By getting rid of docking stations and the need to reserve, free-floating has revolutionized short-term self-service rentals. Bikes, cars, mopeds and scooters have been rapidly taking over cities and are contributing to the evolution of mobility. An overview of its establishment across Europe.
Short-term free-floating rentals allow you to rent a vehicle (car, moped, bicycle, scooter) without a reservation, by picking it up and dropping it off where you want and paying only for the length and trip mileage (for cars) of your rental. And all this can be done using only your smartphone. It’s therefore a self-service way of renting without needing a docking station: drivers are no longer restricted to making round-trips or one-leg routes, offering them complete freedom and flexibility.
Whatever the type of vehicle, the idea is the same, and above all very simple. Everything is done via a mobile application, which locates the nearest vehicle and unlocks it, then, after the journey, locks it and applies the relevant charge. The price includes not only the rental of the vehicle, but also insurance, gas, electricity or parking costs for cars, as well as maintenance. The main things for the user to keep in mind is to stay within the coverage area and, as a good community citizen, not to obstruct car, pedestrian or other traffic!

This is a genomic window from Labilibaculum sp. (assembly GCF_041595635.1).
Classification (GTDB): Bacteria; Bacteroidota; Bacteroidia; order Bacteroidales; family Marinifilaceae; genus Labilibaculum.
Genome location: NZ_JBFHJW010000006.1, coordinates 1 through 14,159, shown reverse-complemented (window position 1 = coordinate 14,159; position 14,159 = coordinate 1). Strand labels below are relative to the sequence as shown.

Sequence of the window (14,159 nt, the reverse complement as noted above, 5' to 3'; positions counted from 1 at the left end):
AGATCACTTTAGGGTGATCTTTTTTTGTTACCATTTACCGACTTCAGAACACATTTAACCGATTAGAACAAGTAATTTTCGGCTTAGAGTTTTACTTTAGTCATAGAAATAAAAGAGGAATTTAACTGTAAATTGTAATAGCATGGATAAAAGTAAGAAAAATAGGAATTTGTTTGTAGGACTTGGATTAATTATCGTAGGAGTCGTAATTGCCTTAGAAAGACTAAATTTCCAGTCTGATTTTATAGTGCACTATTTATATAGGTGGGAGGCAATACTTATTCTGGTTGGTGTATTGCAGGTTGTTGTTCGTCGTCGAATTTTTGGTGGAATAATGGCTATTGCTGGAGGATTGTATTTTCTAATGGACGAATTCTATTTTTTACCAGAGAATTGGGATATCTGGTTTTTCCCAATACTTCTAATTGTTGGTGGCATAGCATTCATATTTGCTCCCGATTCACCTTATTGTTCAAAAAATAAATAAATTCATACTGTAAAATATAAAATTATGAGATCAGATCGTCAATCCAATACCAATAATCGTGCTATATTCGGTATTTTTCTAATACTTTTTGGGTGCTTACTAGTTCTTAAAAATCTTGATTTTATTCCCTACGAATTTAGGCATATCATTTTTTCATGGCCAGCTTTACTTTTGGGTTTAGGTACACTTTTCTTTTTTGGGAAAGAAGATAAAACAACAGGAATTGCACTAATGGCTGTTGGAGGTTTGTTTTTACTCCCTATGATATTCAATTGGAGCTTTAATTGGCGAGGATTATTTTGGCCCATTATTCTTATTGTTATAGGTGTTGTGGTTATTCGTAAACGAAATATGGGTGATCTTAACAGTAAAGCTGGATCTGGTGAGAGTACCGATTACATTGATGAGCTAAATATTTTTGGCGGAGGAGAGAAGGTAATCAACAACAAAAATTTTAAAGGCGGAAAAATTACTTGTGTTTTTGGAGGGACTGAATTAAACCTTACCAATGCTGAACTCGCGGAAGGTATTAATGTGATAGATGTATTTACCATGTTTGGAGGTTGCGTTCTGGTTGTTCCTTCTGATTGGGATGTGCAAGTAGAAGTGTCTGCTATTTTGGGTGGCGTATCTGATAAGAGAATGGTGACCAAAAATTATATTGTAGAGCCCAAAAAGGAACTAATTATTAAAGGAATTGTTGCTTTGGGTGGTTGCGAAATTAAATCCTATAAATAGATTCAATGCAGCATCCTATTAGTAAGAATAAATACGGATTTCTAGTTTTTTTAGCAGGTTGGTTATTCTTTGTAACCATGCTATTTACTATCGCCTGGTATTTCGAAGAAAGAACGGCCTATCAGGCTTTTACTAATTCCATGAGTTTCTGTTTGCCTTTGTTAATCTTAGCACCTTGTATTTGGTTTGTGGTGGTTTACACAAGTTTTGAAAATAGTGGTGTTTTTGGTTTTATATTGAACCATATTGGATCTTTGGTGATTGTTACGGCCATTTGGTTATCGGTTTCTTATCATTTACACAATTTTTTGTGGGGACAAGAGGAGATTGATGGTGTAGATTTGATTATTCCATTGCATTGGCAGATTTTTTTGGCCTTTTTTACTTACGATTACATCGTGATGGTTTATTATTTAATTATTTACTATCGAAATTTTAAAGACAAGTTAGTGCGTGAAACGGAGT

The first free-floating carsharing pilot program started in 2008 in Ulm, Germany. Free-floating is therefore actually quite recent when it comes to the history of carsharing. It was the launch of ShareCom in 1987 in Zurich that kicked off everything. Many European countries such as France, Austria, the United Kingdom, Germany, Spain, the Netherlands, Italy and Belgium now offer this type of service. The market leader, ShareNow, the result of a merger between Car2Go and DriveNow, is today present in 20 European cities with a fleet of over 20,000 vehicles used by 3 million customers.
The first steps in free-floating in France came about in 2015 with Citiz and its fleet of cars known as “Yea!”. Founded in Strasbourg, the service is now available in Toulouse, Lyon, Bordeaux and Grenoble. According to the “Observatoire des nouvelles mobilités” from a study by Les Échos newspaper, 26% of carshare vehicles are available as free-floating. Among these, 44% are electric. In Paris, free-floating electric carsharing emerged in late 2018 with the consecutive launches of Free2Move, Car2Go and Zity. A little over 1,400 electric vehicles were deployed across the capital by these three companies. In Marseille, Aix, Avignon and Grenoble in the South of France, Renault Twizy cars were made available as free-floating vehicles from Totem Mobi.
The story of free-floating bicycles begins in China with the creation of Ofo in 2014 and then Mobike in 2015. They arrived in Europe in 2017, namely in the United Kingdom, Italy, Germany and Belgium. In France, free-floating bikes arrived in December 2017. Unlike self-service bikes which are often housed at public docking stations, free-floating bikes are owned and run by private companies. They are therefore easier to put into place since they require no infrastructural installations. After a rough start with sidewalks being littered with bicycles, some companies have revised their strategies and some have even ceased their activity in certain countries or cities, such as Gobee.bike which put an end to its services in Europe in early 2018 and then stopped all activities in July of the same year, and Ofo which took its bikes out of Germany after only three months of activity and ceased operating in Paris as of December 2018.